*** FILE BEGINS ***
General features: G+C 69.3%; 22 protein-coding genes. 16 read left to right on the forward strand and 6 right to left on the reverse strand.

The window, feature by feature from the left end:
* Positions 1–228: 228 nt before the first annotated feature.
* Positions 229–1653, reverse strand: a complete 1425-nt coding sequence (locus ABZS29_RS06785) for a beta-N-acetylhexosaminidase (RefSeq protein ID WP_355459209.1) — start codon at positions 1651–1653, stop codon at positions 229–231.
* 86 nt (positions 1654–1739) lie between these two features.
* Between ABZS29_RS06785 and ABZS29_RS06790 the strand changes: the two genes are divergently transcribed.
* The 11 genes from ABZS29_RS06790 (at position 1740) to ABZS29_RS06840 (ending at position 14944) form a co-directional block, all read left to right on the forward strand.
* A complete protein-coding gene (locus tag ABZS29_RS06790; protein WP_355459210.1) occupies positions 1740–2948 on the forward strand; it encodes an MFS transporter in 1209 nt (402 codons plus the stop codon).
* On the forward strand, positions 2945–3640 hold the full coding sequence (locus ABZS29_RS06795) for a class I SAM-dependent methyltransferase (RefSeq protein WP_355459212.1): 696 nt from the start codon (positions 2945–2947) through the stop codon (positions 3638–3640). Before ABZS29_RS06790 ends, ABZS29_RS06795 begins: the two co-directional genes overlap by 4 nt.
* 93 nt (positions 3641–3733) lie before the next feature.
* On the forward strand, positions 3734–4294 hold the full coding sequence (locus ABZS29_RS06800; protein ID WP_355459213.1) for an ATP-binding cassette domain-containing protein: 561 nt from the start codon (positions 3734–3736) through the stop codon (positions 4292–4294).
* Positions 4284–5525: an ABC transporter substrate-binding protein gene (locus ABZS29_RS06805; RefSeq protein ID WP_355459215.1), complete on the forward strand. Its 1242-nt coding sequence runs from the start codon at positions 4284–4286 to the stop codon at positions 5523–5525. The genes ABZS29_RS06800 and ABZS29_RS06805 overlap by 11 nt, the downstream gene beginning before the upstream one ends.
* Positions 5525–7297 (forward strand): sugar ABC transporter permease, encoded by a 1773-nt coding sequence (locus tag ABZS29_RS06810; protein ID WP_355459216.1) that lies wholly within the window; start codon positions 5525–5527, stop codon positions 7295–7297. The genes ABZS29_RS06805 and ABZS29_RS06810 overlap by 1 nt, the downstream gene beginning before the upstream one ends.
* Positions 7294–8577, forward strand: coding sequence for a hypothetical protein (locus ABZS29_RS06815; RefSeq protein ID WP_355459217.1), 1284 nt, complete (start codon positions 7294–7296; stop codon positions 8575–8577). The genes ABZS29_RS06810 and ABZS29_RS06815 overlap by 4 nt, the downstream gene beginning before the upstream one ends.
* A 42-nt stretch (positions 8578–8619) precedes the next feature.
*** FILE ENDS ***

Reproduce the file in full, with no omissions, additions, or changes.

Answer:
General features: G+C 69.3%; 22 protein-coding genes. 16 read left to right on the forward strand and 6 right to left on the reverse strand.

The window, feature by feature from the left end:
* Positions 1–228: 228 nt before the first annotated feature.
* Positions 229–1653, reverse strand: a complete 1425-nt coding sequence (locus ABZS29_RS06785) for a beta-N-acetylhexosaminidase (RefSeq protein ID WP_355459209.1) — start codon at positions 1651–1653, stop codon at positions 229–231.
* 86 nt (positions 1654–1739) lie between these two features.
* Between ABZS29_RS06785 and ABZS29_RS06790 the strand changes: the two genes are divergently transcribed.
* The 11 genes from ABZS29_RS06790 (at position 1740) to ABZS29_RS06840 (ending at position 14944) form a co-directional block, all read left to right on the forward strand.
* A complete protein-coding gene (locus tag ABZS29_RS06790; protein WP_355459210.1) occupies positions 1740–2948 on the forward strand; it encodes an MFS transporter in 1209 nt (402 codons plus the stop codon).
* On the forward strand, positions 2945–3640 hold the full coding sequence (locus ABZS29_RS06795) for a class I SAM-dependent methyltransferase (RefSeq protein WP_355459212.1): 696 nt from the start codon (positions 2945–2947) through the stop codon (positions 3638–3640). Before ABZS29_RS06790 ends, ABZS29_RS06795 begins: the two co-directional genes overlap by 4 nt.
* 93 nt (positions 3641–3733) lie before the next feature.
* On the forward strand, positions 3734–4294 hold the full coding sequence (locus ABZS29_RS06800; protein ID WP_355459213.1) for an ATP-binding cassette domain-containing protein: 561 nt from the start codon (positions 3734–3736) through the stop codon (positions 4292–4294).
* Positions 4284–5525: an ABC transporter substrate-binding protein gene (locus ABZS29_RS06805; RefSeq protein ID WP_355459215.1), complete on the forward strand. Its 1242-nt coding sequence runs from the start codon at positions 4284–4286 to the stop codon at positions 5523–5525. The genes ABZS29_RS06800 and ABZS29_RS06805 overlap by 11 nt, the downstream gene beginning before the upstream one ends.
* Positions 5525–7297 (forward strand): sugar ABC transporter permease, encoded by a 1773-nt coding sequence (locus tag ABZS29_RS06810; protein ID WP_355459216.1) that lies wholly within the window; start codon positions 5525–5527, stop codon positions 7295–7297. The genes ABZS29_RS06805 and ABZS29_RS06810 overlap by 1 nt, the downstream gene beginning before the upstream one ends.
* Positions 7294–8577, forward strand: coding sequence for a hypothetical protein (locus ABZS29_RS06815; RefSeq protein ID WP_355459217.1), 1284 nt, complete (start codon positions 7294–7296; stop codon positions 8575–8577). The genes ABZS29_RS06810 and ABZS29_RS06815 overlap by 4 nt, the downstream gene beginning before the upstream one ends.
* A 42-nt stretch (positions 8578–8619) precedes the next feature.